City Deploying Rodent Control in Areas of Big Road Construction Projects

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The following announcement was provided by the City of Watertown:

The City of Watertown, MA has begun using Anticimex SMART technology, provided through Modern Pest Services, a licensed pest control company.

The SMART City concept is an intelligent, non-toxic, always-on solution for pest control, and was developed to provide municipalities and community organizations access to a comprehensive solution to rodent control. The City of Watertown, in partnership with Modern Pest Services, is conducting site evaluations and has deployed SMART equipment in tactical areas of the city to identify, monitor, and control rodent “hot spots” to reduce rodent pressure throughout the city.

Modern Pest has begun rolling out strategic deployment of above-ground SMART boxes, which monitor and control rodent activity while providing real-time data for proactive pest control in the community. These Smart Boxes have been initially deployed on Mt. Auburn Street and Arsenal Street in anticipation of the upcoming roadway construction activity, as well as around other hot-spot areas throughout the city.

In addition to this technology, the Public Works Department also deployed rodent bait stations on Mt. Auburn Street to also assist with the rodent population in that area. These bait stations have been equipped with TERAD3 AG BLOX, a rodenticide which has been proven to be less detrimental to the avian population. Using both of these resources, the DPW will collect data and be able to reassign bait stations to areas where they will be the most effective.

Read the Mount Auburn Street Construction Pest Control FAQ:

Read about Modern Pest’s SMART Cities:

4 thoughts on “City Deploying Rodent Control in Areas of Big Road Construction Projects

  1. Why aren’t they deploying battery operated rat kill traps? I was a farmer for thirty years in NH. The only safe way to do it. Any rodenticide is detrimental to the environment. As soon as a rat enters the baited electronic trap they are instantly electrocuted.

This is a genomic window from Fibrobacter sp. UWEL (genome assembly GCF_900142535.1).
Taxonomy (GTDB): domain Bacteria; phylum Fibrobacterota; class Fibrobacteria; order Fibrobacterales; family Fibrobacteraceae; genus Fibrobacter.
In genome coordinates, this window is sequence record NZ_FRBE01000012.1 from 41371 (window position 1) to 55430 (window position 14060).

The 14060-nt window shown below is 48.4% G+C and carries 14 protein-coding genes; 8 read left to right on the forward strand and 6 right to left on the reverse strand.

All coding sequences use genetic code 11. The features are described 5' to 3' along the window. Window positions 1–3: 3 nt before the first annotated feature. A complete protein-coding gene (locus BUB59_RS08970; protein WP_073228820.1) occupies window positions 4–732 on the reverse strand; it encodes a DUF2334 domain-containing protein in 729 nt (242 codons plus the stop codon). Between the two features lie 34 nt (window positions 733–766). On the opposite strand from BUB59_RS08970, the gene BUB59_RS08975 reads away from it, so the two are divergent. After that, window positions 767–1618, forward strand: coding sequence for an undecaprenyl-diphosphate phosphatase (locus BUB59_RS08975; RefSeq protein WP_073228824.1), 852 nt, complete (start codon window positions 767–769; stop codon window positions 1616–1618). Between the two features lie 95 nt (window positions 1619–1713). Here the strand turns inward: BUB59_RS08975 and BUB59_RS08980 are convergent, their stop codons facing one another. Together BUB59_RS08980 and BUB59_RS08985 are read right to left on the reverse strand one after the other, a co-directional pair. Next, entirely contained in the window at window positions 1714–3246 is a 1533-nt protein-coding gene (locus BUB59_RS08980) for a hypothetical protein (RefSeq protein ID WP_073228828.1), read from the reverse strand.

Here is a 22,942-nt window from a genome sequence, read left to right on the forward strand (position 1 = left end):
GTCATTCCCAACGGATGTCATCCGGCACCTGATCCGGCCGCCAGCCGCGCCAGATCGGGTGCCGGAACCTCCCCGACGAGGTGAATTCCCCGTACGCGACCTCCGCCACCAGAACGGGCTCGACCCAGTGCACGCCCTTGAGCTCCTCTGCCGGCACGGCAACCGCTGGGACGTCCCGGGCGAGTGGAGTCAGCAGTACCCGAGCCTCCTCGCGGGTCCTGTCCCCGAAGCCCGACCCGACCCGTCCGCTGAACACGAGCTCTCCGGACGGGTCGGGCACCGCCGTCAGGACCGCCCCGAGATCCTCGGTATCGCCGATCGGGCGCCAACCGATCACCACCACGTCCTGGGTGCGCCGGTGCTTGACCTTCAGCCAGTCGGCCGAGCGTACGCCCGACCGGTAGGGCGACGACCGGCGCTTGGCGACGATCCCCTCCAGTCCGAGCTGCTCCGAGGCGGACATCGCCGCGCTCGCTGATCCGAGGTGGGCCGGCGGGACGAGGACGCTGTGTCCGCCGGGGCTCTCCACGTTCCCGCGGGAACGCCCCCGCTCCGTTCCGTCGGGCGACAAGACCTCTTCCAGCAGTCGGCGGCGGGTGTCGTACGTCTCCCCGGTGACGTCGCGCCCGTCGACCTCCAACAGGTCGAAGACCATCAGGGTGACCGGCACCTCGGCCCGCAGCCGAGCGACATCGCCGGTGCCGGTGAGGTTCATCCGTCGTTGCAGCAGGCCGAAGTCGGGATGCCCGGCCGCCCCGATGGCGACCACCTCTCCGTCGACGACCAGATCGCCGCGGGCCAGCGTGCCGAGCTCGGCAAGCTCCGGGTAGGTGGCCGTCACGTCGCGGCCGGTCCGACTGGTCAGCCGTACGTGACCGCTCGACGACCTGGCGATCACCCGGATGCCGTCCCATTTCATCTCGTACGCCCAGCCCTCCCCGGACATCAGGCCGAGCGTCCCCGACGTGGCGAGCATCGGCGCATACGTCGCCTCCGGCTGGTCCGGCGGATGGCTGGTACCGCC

Rodenticide is not an immediate solution. It tends to cause the rat to bleed out internally. Rats develop tolerance for some rodent control substances.
    It may sound cruel but a slow painful death takes a lot longer that an instant.pai less one.
    Just saying.

  2. I wonder what “less harmful to birds” means. Does it only sicken our hawks, owls and eagles but not necessarily kill them? This statement to me demands further information.

  3. I’m glad there is some action on this, but not familiar with the pros and cons of this method.

    Just a quick question…I know at a recent meeting (as I recall, a Health and Human Services meeting about 2 months ago, involving Mr. Ramdin, Health Department director), there was an agreement to have an overall city plan with someone in Watertown (presumably at the Health Department) in charge of coordinating a city-wide effort to deal with rat control. This plan would include:

    1. Legally acceptable and not acceptable ways to control rats in Watertown
    2. Everyone, including City agencies and private companies and utilities, were to report their plans to a specific individual in the City for approval before proceeding. (at the Health Department?)
    3. A follow-up study on how effective the strategy used was suggested.

    I’ve been looking and can’t see this plan posted anywhere. Could the Health Department please advise me where to look to see this plan?

  4. I have seen two rats (and I’m certain there are more) in my yard , have put a game cam, and now know they are in the back yard and porch, front yard and side yard. I also have three bait stations, which are monitored , for a year, without success. I also see several of these stations in my neighborhood. HELP

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